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gether ; and when he smote the Earth, though with his terrible mallet, it was but as if a leaf had fallen. Yet all the while it seemed to Thor that he had only been wrestling with an old woman, striving to lift a cat, and striking a stupid giant on the head.

And in old times, doubtless, the giants were stupid, and there was no better sport for the Sir Launcelots and Sir Gawains than to go about cutting off their great blundering heads with enchanted swords. But things have wonderfully changed. It is the giants, nowadays, that have the science and the intelligence, while the chivalrous Don Quixotes of Conservatism still cumber themselves with the clumsy armor of a bygone age. On whirls the restless globe through unsounded time, with its cities and its silences, its births and funerals, half light, half shade, but never wholly dark, and sure to swing round into the happy morning at last. With an involuntary smile, one sees Mr. Calhoun letting slip his pack-thread cable with a crooked pin at the end of it to anchor South Carolina upon the bank and shoal of the Past. -H. W.]



MR. EDITER, As i wuz kinder prunin round, in a little nussry sot out a year

a go,

the Dbait in the sennit cum inter my mine An so i took & Sot it to wut I call a nussry rime. I hev made sum onnable Gentlemun speak thut dident speak in a Kind uv Poetikul lie sense the seeson is dreffle backerd up


ewers as ushul


“HERE we stan' on the Constitution, by thunder!

It's a fact o' wich ther's bushils o' proofs ; Fer how could we trample on 't so, I wonder,

Ef 't worn't thet it's ollers under our hoofs ? ”

Sez John C. Calhoun, sez he;

“ Human rights haint no more

Right to come on this floor,
No more ’n the man in the moon," sez he.

“The North haint no kind o' bisness with nothin', An' you

've no idee how much bother it saves ; We aint none riled by their frettin' an' frothin', We're used to layin' the string on our slaves,' Sez John C. Calhoun, sez he;

Sez Mister Foote,

“I should like to shoot The holl gang, by the gret horn spoon!” sez


“ Freedom's Keystone is Slavery, thet ther 's no

doubt on, It's sutthin' thet 's wha' d'ye call it ? — di

vine, An' the slaves thet we ollers make the most

out on Air them north o' Mason an' Dixon's line," Sez John C. Calhoun, sez he;

“ Fer all thet,” sez Mangum,

“ 'T would be better to hang 'em, An' so git red on 'em soon,” sez he.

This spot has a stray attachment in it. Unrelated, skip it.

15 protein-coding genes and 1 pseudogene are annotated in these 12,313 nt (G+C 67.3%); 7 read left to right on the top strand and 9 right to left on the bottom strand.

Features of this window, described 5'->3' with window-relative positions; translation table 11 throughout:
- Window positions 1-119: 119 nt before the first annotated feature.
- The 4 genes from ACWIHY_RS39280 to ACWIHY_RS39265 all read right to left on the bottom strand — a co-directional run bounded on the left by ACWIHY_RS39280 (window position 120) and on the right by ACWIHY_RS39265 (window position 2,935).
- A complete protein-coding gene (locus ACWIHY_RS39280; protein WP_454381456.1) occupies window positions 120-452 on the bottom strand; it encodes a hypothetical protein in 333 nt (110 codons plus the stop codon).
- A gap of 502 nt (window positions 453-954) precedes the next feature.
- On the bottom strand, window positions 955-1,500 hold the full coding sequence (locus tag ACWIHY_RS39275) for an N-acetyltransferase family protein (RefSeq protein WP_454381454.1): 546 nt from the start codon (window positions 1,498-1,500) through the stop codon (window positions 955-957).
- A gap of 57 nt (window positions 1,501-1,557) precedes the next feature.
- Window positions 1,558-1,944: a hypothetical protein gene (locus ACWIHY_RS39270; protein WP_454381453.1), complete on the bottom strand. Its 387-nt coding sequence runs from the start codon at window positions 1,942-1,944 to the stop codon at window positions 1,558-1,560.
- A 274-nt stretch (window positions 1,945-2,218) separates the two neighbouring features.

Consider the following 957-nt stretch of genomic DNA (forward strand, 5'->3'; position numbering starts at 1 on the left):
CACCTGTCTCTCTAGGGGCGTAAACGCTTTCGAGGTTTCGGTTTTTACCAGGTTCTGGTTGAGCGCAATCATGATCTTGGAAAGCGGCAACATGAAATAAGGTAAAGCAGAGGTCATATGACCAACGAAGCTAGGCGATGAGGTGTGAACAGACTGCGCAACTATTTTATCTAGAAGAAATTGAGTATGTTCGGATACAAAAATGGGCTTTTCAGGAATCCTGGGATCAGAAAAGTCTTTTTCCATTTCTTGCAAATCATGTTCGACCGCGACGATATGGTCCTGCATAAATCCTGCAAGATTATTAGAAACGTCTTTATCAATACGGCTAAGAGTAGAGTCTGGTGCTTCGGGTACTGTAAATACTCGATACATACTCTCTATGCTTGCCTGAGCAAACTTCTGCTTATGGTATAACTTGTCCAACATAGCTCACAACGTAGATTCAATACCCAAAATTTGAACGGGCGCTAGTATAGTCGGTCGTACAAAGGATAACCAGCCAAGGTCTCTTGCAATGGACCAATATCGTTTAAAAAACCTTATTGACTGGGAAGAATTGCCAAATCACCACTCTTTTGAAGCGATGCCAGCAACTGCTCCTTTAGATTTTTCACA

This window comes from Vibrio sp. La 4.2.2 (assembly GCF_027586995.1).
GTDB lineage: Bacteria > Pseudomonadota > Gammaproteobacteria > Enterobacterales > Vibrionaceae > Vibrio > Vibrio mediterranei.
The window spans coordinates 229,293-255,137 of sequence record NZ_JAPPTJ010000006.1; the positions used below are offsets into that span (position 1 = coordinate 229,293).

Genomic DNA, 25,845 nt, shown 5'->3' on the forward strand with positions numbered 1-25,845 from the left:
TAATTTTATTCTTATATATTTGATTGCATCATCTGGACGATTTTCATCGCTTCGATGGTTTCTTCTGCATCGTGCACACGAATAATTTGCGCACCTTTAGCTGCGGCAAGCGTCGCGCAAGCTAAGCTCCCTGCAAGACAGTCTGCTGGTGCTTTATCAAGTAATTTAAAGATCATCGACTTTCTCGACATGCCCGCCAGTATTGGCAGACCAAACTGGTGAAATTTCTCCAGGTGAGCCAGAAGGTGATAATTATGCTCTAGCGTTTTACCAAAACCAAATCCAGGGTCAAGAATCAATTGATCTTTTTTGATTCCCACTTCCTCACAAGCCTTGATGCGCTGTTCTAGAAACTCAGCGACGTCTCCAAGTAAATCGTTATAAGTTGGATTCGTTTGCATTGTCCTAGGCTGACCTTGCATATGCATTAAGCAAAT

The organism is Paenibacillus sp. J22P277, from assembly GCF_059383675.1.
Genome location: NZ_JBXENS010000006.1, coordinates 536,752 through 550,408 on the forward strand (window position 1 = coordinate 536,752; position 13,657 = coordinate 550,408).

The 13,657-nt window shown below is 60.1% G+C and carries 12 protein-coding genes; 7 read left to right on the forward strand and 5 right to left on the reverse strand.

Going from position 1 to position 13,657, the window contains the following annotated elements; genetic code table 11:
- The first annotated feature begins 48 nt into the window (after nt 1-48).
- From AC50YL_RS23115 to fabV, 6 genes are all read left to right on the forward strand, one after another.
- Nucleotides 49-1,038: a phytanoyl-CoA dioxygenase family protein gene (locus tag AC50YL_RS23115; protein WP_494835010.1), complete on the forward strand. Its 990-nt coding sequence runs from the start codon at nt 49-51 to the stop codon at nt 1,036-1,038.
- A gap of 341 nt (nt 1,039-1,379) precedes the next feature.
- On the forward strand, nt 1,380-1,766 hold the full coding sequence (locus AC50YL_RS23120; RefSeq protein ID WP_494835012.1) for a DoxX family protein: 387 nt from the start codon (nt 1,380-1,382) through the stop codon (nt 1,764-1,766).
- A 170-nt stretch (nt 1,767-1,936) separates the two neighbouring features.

“ The mass ough' to labor an' we lay on soffies, Thet's the reason I want to spread Freedom's

aree ; It puts all the cunninest on us in office,

An' reelises our Maker's orig'nal idee,”

Sez John C. Calhoun, sez he ;

“ Thet 's ez plain,” sez Cass,

6. Ez thet some one 's an ass,
It's ez clear ez the sun is at noon,” sez he.

“Now don't go to say I'm the friend of oppres

sion, But keep all your spare breath fer coolin' your

broth, Fer I ollers hev strove (at least thet 's my impres

sion) To make cussed free with the rights o' the

Sez John C. Calhoun, sez he;-

“Yes," sez Davis o' Miss.,

“ The perfection o' bliss
Is in skinnin' thet same old coon," sez be.

“Slavery 's a thing thet depends on complexion, It's God's law thet fetters on black skins don't

Ef brains wuz to settle it (horrid reflection !)
Wich of our onnable body 'd be safe?
Sez John C. Calhoun, sez he ;-

Sez Mister Hannegan,

Afore he began agin, “ Thet exception is quite oppertoon," sez he.

“ Gen'nle Cass, Sir, you need n't be twitchin' your

collar, Your merit's quite clear by the dut on your


At the North we don't make no distinctions o'

color; You can all take a lick at our shoes wen you

Sez John C. Calhoun, sez he; -

Sez Mister Jarnagin,

“They wun't hev to larn agin, They all on ’em know the old toon," sez he.

“The slavery question aint no ways bewilderin', North an' South hev one intrest, it's plain to a

glance ; No’thern men, like us patriarchs, don't sell their

childrin, But they du sell themselves, ef they git a good

Sez John C. Calhoun, sez he; -

Sez Atherton here,

“ This is gittin' severe,
I wish I could dive like a loon,” sez he.

“It 'll break up the Union, this talk about free

dom, An' your fact'ry gals (soon ez we split) 'll make

head, An' gittin' some Miss chief or other to lead 'em, 'll go to work raisin' permiscoous Ned,” Sez John C. Calhoun, sez he;

“Yes, the North,” sez Colquitt,

“Ef we Southeners all quit, Would go down like a busted balloon,” sez he. “Jest look wut is doin', wut annyky's brewin'

In the beautiful clime o' the olive an' vine,
All the wise aristoxy's a tumblin' to ruin,
An' the sankylots drorin' an' drinkin' their

Sez John C. Calhoun, sez he ;-

“Yes," sez Johnson, "in France

They ’re beginnin' to dance
Beëlzebub's own rigadoon,” sez he.

“The South 's safe enough, it don't feel a mite

Our slaves in their darkness an' dut air tu blest
Not to welcome with proud hallglugers the ery
Wen our eagle kicks yourn from the naytional

Sez John C. Calhoun, sez he;-

“Oh," sez Westcott o' Florida,

“ Wut treason is horrider Then our priv'leges tryin' to proon ? ” sez he.

“ It's 'coz they 're so happy, thet, wen crazy sar

pints Stick their nose in our bizness, we git so

darned riled; We think it's our dooty to give pooty sharp hints, Thet the last crumb of Edin on airth sha'n't be

Sez John C. Calhoun, sez he: -

Ah,” sez Dixon H. Lewis,

“ It perfectly true is Thet slavery's airth's grettest boon,” sez he.

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